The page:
Chennai, Feb 7: The Banyan, a Chennai-based NGO that focuses on mental healthcare, has initiated a programme named ‘Home Again’, which aims to integrate women with mental health issues back into society.
These women have been shunned from their houses, and the NGO’s attempts to contact their families have been in vain; their families are either untraceable or do not want them.
“The idea came about,” says Mrinalini Ravi, a Junior Research Associate at the NGO, “when we asked these women, whose mental health seemed to be getting no better, whether they wanted to stay at the institution or try to move back into society. Most women wanted the latter.”
These women then formed affinity groups. The Banyan provided them with homes, where four to five women live as ‘family’. Three mental health professionals were put in charge of them; a programme manager, a case manager and a nurse. Fifteen women from the community also volunteered to help out as personal assistants.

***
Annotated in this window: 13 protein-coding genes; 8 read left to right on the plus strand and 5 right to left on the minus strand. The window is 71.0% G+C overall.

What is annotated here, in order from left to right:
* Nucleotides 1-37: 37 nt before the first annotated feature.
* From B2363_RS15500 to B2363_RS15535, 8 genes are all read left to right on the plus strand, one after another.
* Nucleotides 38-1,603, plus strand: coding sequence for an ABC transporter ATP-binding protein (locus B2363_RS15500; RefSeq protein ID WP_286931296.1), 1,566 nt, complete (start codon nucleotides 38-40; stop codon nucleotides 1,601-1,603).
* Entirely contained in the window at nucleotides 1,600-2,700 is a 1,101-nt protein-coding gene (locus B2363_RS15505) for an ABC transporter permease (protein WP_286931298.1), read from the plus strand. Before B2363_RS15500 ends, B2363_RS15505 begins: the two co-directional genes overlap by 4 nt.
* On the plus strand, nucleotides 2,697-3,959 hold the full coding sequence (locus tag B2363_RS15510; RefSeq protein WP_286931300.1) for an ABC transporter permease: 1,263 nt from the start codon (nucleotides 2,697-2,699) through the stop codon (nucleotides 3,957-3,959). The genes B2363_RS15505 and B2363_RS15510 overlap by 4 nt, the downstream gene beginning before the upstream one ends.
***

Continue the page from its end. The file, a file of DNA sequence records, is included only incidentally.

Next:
These assistants are in charge of things like timely medication, upkeep of appointments with psychiatrists, and ensuring the availability of basic amenities like water, gas etc.
“We saw the mental health of these women gradually improve,” says Mrinalini. “The curiosity of the neighbourhood women peaked, and they eventually came to get to know these women.”
The neighbourhood became more accepting of these women. The women are ecstatic about their new-found freedom, and some have even taken up jobs in nearby homes and shops. Others help raise farm animals, babysit for other families or just remain idle.
Researchers of The Banyan Academy of Leadership in Mental Health (BALM) found that social acceptance resulted in significant improvement of mental health of women.
The project is funded by The Hans Foundation and Grand Challenges of Canada, a non-profit organization that funds many NGOs around the world.